Color Your World With This CNC Painting Robot

Let’s say you’ve watched a few episodes of “The Joy of Painting” and you want your inner [Bob Ross] to break free. You get the requisite supplies for oil painting – don’t forget the alizarin crimson! – and start to apply paint to canvas, only to find your happy little trees are not so happy, and this whole painting thing is harder than it looks.

[Saint Bob] would certainly encourage you to stick with it, but if you have not the patience, a CNC painting robot might be a thing to build. The idea behind [John Opsahl]’s “If Then Paint” is not so much to be creative, but to replicate digital images in paint. Currently in the proof-of-concept phase, If Then Paint appears to have two main components: the paint management system, with syringe pumps to squeeze out different paints to achieve just the right color, and the applicator itself, a formidable six-axis device that supports tool changes by using different brushes chucked up into separate hand drill chucks. The extra axes at the head will allow control of how the brush is presented to the canvas, and also allow for cleaning the brush between colors. The videos below show two of the many ways [John] is exploring to clean the brushes, but sadly neither is as exciting as the correct [Bob Ross] method.

It looks like If Then Paint has a ways to go yet, but we’re impressed by some of the painting it has produced already. This is just the kind of project we like to see in the 2019 Hackaday Prize – thought out, great documentation, and a lot of fun.

16 thoughts on “Color Your World With This CNC Painting Robot

  1. Oh by the way, a while back I started building one of these ( didn’t go further than a few paintings ), but one thing I used that I think is very very neat, is watercolor brushes with reservoirs.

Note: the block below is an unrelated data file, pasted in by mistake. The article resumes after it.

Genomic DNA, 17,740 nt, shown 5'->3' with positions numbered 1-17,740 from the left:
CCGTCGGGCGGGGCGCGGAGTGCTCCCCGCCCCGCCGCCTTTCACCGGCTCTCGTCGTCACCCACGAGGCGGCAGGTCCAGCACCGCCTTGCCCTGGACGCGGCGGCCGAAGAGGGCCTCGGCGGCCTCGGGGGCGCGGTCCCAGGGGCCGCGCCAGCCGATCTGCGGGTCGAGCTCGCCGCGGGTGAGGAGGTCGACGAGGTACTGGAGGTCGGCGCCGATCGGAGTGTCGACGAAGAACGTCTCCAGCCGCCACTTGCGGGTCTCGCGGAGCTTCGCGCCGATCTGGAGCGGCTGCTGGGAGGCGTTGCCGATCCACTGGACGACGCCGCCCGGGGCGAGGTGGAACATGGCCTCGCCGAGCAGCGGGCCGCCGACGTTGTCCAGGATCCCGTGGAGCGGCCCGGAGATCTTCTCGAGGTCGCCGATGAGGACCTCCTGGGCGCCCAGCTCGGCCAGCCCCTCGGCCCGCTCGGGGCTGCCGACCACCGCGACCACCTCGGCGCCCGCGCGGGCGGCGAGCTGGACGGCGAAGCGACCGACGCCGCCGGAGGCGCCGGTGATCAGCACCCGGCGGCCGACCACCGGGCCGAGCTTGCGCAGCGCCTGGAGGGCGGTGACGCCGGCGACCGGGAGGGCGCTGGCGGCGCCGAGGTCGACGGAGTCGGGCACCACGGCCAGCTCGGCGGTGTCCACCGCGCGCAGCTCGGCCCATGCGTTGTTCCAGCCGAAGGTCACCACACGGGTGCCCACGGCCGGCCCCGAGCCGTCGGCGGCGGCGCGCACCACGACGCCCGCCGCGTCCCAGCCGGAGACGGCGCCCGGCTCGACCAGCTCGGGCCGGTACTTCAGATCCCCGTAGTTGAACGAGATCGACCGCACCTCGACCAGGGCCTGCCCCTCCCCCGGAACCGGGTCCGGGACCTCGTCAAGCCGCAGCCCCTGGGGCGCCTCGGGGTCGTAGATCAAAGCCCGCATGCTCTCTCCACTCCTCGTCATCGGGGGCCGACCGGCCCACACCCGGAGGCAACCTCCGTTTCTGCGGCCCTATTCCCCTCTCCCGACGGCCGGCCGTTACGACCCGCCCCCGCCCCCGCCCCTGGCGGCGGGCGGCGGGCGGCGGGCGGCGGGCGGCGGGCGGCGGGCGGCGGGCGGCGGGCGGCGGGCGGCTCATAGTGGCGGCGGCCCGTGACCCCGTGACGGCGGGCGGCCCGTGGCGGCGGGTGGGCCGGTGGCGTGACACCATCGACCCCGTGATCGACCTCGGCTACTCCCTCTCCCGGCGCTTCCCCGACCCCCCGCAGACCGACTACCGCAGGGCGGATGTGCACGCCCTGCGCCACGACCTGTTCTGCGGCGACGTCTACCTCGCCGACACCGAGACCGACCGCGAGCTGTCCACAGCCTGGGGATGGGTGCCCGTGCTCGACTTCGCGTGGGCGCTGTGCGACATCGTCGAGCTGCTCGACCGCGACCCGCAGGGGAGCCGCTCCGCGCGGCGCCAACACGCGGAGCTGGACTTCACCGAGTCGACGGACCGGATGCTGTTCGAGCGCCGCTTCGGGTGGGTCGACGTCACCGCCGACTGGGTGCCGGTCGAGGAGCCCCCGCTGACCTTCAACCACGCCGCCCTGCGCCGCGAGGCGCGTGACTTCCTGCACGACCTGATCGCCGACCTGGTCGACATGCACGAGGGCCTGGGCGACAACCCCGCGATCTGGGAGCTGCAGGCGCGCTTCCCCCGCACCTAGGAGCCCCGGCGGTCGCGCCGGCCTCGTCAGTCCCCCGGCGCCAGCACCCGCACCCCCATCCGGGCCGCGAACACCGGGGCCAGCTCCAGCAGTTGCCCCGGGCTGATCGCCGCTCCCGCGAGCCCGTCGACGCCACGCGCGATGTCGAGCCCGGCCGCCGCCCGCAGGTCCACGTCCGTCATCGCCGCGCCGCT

Like this :
    What’s really cool about this, is you can pipe in a tube to the reservoir, and then just pump water into that to perfectly clean the brush from any paint

  2. I remember when once I dumped entire bucket (20L) of new paint into a toilet thinking it would mask my poop smears (didn’t want to use toilet toothbrush). When my father found out what happened to paint that was supposed to go on a ceiling, let’s just say she wasn’t very satisfied.

      1. Thanks for your interest, I can not claim the concept, which is to pull a wire or thread through paint, wipe of the excess then blow the paint from the wire, no nozzles needed so just about any liquid can be used, within reason of course. I read about the concept some years ago and finally decided much later to build a prototype head, then bit by bit arrived at reasonable results, it was an exceedingly interesting project, if you wish to make one search for wirejet. I used nylon fishing line which lasted ages before needing renewing, mine rewound for each pass which slows things down, if the wire could be joined into a continuous loop
        things would be quicker and easier. I planned to use this concept to 3d print latex rubber for facial prosthetics for people who undergo facial surgery, open source of course.

        1. COOL, I’m gonna try to build one myself. I think it’s great.
          Print on whatever you wnat using whatever paint :)
          Do you have some starting points, like:
          size nozzle (what nozzle, diameter, maybe using 3d print nozzles diameter 0,2mm)
          distance from airnozzle to wire (perhaps 1mm?)
          Air pressure (range 10-20psi? or higher)
          Distance wire to subject (perhaps 2mm?)
          Details! :)

    1. Neat but if you want a 3D printer that paints by brush, perhaps it’d be better to have a system that just switches brushes instead of cleaning them, a special cap maybe to hold the brushes vertical, in a position where the computer can just grab it and switch the brushes.

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